Scott Pearson, the executive director of the DC Public Charter School Board, wrote an extremely interesting article recently on lesson learned by his organization when turning over management of a charter that is being closed to another school. For many years now when the PCSB shutters a charter it tries to identify a Performance Management Framework Tier 1 school to takeover the facility instead of finding new places for the pupils to attend. It is a great move in that it minimizes disruption for families while significantly increasing the quality of what is taking place in the classrooms.
Mr. Pearson indicates that one of the traits that will increase the probability that a restart will be successful is to allow the board of directors of the closing school to select, within parameters, the incoming charter. This is an engagement tool for those that are being in the unfortunate position of having to give up their institution. Another important observation discovered through this process is that the new school should bring strong resources to the existing site. This includes hiring an experienced principal and “flooding the zone” with extra resources to ensure success. Furthermore, Mr. Pearson writes that the staff should avoid trying to expand their program to areas that they lack prior experience in carrying out. In other words they should stick to what they know they do best.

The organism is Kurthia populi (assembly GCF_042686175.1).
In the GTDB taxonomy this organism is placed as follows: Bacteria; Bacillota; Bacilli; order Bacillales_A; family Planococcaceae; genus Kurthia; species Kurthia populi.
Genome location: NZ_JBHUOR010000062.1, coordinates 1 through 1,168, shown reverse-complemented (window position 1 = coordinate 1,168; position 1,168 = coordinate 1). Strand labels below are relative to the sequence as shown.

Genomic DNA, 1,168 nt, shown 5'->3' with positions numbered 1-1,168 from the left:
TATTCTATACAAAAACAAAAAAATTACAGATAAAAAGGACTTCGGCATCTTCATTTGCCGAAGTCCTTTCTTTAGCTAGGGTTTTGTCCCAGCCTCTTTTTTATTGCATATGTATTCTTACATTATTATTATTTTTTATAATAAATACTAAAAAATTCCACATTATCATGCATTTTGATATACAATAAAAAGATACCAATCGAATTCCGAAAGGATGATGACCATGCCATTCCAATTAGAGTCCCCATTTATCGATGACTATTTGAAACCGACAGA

One crucial issue the PCSB executive director has found with restarts is that there may not be a school agreeing to assume the task. This was the case this year with Potomac Prep PCS. When I interviewed Mr. Pearson a couple of months ago he explained to me that another school could not be found to take it over. One impediment to a charter being willing to enter into a restart relationship could be the fear that the move will negatively impact their PMF score. Therefore, to provide a strong incentive for a charter to boldly go into a restart situation, the PCSB should exclude this campus from PMF tiering for two years; the first year of operation at the new campus plus another twelve months.
Mr. Pearson admits in his article that one charter taking over another is a daunting job. I content that by holding off grading on the PMF for two years for charters initiating a restart we could see far greater replication of some of our highest performing schools.